Manchester City Council

Manchester Respect

I'm honoured today to attend the service of remembrance at Old Trafford to pay tribute to those who lost their lives in the Munich air disaster. I was a youngster at primary school when the tragedy took place 50 years ago and for me it is a very blurred memory - a bit like the grainy black and white photographs in the Manchester Evening News commemorative edition, but for thousands in Manchester and millions around the world the memory of this terrible disaster remains fresh. Half a century later, the scale of the tragedy is not diminished and it's a tribute to our city that so many have paid their respects at Man United today in so many different ways.

The service is respectful and sensitive, and we are all moved by the tributes and by the intensity of the occasion. I am far from the only Man City fan here today, for this is not about football rivalry or even about football; this is about honouring pioneers in taking Manchester to the world, about showing respect to all those who lost their lives, and expressing our support and admiration for those who carried on in the most difficult of times in a spirit of selflessness and bravery.  I was appalled later at the small number of mindless spectators at the England match who broke the minute's silence; a disgrace to themselves and our country.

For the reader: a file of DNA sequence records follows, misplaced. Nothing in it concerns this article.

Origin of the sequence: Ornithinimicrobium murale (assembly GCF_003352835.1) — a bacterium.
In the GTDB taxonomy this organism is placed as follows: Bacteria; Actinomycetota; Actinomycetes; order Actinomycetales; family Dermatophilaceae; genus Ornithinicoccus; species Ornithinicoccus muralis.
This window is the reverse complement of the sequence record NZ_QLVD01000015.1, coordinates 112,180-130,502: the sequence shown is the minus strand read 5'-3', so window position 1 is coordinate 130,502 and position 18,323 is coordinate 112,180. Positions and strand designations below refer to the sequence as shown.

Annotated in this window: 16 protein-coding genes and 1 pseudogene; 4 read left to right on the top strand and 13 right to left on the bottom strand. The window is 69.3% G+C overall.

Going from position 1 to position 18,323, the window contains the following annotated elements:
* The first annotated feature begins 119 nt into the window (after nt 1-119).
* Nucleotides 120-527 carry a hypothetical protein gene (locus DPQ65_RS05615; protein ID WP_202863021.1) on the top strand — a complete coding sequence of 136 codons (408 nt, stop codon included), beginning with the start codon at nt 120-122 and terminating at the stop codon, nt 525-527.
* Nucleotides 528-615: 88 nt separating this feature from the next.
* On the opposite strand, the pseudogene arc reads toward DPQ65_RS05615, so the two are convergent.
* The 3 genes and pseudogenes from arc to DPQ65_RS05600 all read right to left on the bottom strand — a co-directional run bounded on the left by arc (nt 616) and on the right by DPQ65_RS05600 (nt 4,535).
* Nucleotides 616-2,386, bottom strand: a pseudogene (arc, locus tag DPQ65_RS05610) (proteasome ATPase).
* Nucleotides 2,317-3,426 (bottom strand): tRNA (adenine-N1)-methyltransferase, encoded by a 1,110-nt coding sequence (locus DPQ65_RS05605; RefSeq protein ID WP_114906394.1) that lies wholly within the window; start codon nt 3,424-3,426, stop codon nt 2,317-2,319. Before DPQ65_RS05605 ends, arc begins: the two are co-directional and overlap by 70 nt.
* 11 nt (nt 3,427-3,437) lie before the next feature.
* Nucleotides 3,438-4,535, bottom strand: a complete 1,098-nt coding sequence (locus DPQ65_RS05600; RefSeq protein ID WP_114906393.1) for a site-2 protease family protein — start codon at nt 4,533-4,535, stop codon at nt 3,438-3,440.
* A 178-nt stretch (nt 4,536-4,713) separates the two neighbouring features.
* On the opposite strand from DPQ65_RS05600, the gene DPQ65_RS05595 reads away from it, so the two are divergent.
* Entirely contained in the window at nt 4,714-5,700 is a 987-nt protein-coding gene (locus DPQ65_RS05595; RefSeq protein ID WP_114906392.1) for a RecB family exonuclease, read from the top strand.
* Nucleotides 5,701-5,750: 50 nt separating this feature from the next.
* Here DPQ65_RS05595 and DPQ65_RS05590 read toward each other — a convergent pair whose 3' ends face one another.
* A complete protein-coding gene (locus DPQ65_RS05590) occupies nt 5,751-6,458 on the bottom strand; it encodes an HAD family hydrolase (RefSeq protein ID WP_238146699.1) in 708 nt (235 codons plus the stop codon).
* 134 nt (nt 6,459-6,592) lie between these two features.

On Sunday, when the eyes of the world will be on Manchester as the United / City Derby is beamed around the globe, I desperately hope that everyone supports the minute's silence and that our city isn't disgraced in the way England was disgraced today. It doesn't matter whether you are red or blue or don't care two hoots about football, it's about being respectful to everyone touched by the tragedy. Fifty years ago Manchester was a city united in grief.   Fifty years on we should still be a city united in dignified memory and silent contemplation of the awful events in Munich on February 6th 2008.

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The blog of the leader of Manchester City Council, Councillor Richard Leese.

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